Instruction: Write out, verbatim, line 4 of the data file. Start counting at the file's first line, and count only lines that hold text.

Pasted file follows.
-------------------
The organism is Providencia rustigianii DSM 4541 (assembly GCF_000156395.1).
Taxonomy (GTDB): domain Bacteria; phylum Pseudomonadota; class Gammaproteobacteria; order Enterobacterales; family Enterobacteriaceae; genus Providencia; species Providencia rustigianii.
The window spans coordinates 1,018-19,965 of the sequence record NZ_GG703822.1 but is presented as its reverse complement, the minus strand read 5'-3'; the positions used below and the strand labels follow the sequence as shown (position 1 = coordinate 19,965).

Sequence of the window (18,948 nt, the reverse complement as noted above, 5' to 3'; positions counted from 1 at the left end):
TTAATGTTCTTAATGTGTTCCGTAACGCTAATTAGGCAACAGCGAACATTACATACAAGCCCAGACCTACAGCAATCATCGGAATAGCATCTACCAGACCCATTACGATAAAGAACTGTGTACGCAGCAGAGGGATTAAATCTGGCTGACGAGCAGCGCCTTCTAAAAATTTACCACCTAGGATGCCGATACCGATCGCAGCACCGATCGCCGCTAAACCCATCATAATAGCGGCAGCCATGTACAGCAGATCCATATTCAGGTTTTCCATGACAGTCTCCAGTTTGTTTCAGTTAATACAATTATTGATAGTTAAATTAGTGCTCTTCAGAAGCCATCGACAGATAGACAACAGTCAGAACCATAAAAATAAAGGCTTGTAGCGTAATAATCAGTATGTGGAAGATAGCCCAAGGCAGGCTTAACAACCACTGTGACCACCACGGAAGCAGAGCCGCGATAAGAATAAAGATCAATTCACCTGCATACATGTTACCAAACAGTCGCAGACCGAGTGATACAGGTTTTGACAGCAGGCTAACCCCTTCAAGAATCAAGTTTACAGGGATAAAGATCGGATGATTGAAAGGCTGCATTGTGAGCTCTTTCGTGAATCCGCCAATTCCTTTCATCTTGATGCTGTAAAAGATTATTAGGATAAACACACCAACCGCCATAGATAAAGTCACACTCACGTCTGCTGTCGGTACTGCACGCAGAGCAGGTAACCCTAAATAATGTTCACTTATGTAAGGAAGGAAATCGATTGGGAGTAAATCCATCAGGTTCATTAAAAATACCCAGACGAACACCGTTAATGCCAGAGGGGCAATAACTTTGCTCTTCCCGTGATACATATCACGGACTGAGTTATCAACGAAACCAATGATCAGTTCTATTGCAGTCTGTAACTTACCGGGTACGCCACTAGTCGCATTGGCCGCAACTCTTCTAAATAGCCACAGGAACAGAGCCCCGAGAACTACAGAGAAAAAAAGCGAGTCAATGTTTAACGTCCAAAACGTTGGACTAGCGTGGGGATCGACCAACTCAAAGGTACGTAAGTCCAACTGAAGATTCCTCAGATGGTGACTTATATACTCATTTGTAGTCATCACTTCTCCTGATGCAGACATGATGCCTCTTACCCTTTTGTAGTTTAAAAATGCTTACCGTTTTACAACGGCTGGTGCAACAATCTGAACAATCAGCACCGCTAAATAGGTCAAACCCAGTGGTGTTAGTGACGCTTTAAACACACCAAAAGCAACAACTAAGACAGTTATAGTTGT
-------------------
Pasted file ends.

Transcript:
Sequence of the window (18,948 nt, the reverse complement as noted above, 5' to 3'; positions counted from 1 at the left end):